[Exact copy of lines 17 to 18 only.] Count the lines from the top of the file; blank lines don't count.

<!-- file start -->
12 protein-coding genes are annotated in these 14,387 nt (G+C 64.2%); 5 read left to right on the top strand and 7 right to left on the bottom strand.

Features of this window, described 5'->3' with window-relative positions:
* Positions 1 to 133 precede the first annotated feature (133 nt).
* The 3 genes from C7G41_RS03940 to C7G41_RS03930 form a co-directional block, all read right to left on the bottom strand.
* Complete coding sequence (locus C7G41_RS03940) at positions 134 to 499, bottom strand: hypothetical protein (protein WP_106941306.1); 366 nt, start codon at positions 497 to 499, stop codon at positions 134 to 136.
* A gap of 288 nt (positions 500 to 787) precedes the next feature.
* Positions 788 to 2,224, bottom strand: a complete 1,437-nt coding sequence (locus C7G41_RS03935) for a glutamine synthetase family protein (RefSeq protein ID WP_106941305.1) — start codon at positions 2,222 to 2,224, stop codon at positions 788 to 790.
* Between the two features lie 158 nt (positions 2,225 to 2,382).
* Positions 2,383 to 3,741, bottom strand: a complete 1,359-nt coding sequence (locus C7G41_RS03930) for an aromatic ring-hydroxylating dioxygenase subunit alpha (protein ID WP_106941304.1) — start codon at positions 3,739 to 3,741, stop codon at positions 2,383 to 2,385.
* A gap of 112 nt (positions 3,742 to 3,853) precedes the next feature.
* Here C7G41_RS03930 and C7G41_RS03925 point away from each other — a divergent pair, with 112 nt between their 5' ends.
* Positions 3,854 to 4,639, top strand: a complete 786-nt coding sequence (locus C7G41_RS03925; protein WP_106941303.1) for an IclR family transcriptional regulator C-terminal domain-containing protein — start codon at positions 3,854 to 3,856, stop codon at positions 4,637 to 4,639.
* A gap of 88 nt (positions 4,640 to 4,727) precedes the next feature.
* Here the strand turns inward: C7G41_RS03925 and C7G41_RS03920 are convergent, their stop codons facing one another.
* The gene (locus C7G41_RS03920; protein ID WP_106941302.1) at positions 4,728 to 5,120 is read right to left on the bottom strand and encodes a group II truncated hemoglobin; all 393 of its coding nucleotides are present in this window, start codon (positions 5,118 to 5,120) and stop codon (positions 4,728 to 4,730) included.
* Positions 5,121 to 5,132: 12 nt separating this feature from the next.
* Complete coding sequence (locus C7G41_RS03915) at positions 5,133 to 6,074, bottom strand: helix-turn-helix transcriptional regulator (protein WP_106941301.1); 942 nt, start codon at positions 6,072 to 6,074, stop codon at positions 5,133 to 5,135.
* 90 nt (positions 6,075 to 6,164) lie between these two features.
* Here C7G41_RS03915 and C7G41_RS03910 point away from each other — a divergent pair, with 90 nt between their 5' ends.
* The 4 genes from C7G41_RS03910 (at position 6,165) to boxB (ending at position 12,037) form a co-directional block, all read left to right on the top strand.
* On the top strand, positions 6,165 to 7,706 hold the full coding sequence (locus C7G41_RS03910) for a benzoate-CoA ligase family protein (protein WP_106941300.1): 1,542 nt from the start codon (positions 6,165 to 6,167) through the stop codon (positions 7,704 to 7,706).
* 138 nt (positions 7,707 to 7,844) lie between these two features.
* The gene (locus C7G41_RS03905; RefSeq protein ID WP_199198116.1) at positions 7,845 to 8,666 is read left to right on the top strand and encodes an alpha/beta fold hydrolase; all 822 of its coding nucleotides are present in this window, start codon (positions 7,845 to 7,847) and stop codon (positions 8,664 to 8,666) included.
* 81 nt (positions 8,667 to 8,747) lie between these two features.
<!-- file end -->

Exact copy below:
* Complete coding sequence (locus C7G41_RS03915) at positions 5,133 to 6,074, bottom strand: helix-turn-helix transcriptional regulator (protein WP_106941301.1); 942 nt, start codon at positions 6,072 to 6,074, stop codon at positions 5,133 to 5,135.
* 90 nt (positions 6,075 to 6,164) lie between these two features.